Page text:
As life moves online, Canadians will continuously have their identities and their physical world connected to servers in Asia. There will be a need to ensure this is a safe and secure experience. Social media, augmented reality (see box)86 and the Internet of Things will connect billions of people and physical devices, merging the digital and physical worlds across the globe. Asian countries are beginning to play a larger role in Internet regulation and standards for web-based engagement to advance their interests. China recently hosted a world Internet conference where it promoted an international declaration to establish an “international Internet governance system” that would promote the “Internet sovereignty of all countries” and “jointly fight cyber terrorism.”87 The development of such standards would have a direct impact on the nature of Canadian online engagement, privacy, security and potentially all aspects of life. At issue is not only the definition of Internet sovereignty and data protection, but, due to coupling of the physical world to the Internet, Canadian’s financial, physical and mental safety.
Greater competition to attract top talent
Despite Canada’s strong legacy as an attractive destination for immigrants, a rising Asia with rapidly improving living conditions could become a competitor for top talent. Canada might see a decline or return home of Asian talent residing in Canada, while the Canadian-born may also be drawn to increasingly important and liveable Asian economic centres in greater numbers. Immigrants contribute significantly to the Canadian economy by boosting the value of foreign exports and foreign direct investment; in research and development they are also over-represented in their contributions to Canada’s patents.88 Attracting foreign students has been a strategy for landing immigrants highly equipped to succeed in Canada. However, in the future, this pathway will be limited if greater awareness of Canadian learning institutions is not developed abroad,89 particularly given the rising quality of Asian institutions90 and the possibility that Asia will develop magnet cities that are clean, safe and “happening.” As virtual work makes it possible to live and work in different places, new questions arise as to whether it is necessary or beneficial for Canada to attract people, skilled or otherwise, to reside in Canada.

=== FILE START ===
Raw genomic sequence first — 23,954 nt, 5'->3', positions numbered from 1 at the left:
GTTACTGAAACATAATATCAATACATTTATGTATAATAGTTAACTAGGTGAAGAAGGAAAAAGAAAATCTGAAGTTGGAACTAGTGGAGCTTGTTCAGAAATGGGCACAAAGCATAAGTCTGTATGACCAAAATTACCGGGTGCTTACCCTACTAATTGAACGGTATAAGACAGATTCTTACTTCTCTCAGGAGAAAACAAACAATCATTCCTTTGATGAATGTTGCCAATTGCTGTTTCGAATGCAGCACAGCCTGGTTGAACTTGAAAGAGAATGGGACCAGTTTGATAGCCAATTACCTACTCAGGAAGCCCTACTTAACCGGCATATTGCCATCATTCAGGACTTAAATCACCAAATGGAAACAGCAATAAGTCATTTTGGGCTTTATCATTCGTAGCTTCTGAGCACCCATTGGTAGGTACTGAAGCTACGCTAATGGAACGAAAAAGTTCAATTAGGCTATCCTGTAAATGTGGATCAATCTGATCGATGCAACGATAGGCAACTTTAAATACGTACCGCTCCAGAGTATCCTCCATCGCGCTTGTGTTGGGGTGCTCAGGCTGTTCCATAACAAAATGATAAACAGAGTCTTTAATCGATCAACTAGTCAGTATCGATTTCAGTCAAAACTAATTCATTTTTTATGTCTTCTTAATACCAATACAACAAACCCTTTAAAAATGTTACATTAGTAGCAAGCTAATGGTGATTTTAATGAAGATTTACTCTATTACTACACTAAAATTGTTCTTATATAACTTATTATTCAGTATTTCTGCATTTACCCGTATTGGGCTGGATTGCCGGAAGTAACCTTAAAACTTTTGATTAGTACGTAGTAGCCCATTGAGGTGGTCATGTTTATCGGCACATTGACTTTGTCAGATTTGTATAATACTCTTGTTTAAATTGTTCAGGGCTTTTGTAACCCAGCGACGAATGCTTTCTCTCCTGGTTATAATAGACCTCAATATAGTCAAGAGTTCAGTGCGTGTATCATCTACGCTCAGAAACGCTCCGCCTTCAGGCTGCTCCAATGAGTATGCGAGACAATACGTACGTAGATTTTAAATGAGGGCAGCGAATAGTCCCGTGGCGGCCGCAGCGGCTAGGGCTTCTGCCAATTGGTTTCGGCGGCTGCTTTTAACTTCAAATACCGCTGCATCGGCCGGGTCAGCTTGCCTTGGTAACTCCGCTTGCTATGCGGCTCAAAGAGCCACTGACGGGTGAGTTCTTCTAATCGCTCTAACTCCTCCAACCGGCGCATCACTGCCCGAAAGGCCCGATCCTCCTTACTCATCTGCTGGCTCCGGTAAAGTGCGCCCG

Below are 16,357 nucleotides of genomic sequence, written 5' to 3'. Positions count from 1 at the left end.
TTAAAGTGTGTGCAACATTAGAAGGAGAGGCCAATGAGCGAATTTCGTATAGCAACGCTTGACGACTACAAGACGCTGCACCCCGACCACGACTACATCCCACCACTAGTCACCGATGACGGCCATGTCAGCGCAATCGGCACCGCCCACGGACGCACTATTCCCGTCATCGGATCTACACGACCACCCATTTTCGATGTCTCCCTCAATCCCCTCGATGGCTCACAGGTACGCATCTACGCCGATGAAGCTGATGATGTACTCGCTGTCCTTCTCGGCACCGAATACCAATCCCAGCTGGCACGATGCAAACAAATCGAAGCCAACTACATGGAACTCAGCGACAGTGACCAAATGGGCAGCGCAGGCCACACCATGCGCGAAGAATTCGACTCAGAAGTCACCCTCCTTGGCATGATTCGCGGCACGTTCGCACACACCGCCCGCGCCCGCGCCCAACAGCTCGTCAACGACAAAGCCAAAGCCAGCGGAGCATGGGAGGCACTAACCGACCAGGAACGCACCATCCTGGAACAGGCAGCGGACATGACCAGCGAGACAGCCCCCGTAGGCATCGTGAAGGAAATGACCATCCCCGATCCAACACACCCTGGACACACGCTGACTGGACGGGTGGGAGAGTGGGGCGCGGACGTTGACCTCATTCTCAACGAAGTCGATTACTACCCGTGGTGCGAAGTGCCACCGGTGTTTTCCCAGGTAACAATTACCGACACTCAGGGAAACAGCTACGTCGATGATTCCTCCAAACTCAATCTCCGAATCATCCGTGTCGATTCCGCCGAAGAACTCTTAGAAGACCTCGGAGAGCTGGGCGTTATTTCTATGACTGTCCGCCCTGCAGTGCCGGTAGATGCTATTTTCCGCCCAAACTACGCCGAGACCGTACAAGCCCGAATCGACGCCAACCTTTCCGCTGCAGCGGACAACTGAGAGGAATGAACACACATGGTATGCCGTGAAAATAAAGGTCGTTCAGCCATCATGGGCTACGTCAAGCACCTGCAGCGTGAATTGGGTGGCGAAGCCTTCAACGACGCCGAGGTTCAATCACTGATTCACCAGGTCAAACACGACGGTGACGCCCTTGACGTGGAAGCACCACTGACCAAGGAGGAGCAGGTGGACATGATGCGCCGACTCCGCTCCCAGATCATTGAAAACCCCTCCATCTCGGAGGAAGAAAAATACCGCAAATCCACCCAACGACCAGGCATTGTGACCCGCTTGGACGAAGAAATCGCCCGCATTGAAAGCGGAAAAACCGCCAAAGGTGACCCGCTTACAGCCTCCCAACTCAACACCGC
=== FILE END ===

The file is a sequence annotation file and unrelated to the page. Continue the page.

Promoting the Canadian brand: a greater role for quality of life
The need for Canada to compete will only grow, though its ability to attract immigrants and investments and to demonstrate influence on the world stage may be increasingly leveraged not by economic performance, but by quality of life. As Western countries face tighter fiscal constraints and lower economic competitiveness, other wellbeing factors are likely to become the basis for attracting immigrants and investment. Factors such as quality health care, education, and housing, a sense of safety and security, clean air, and attractive environments in which to live are likely to be more important. In many of these categories, Canada performs well already; maintaining them, along with a strong social safety net, will be more important in the future in order to put Canada’s best foot forward.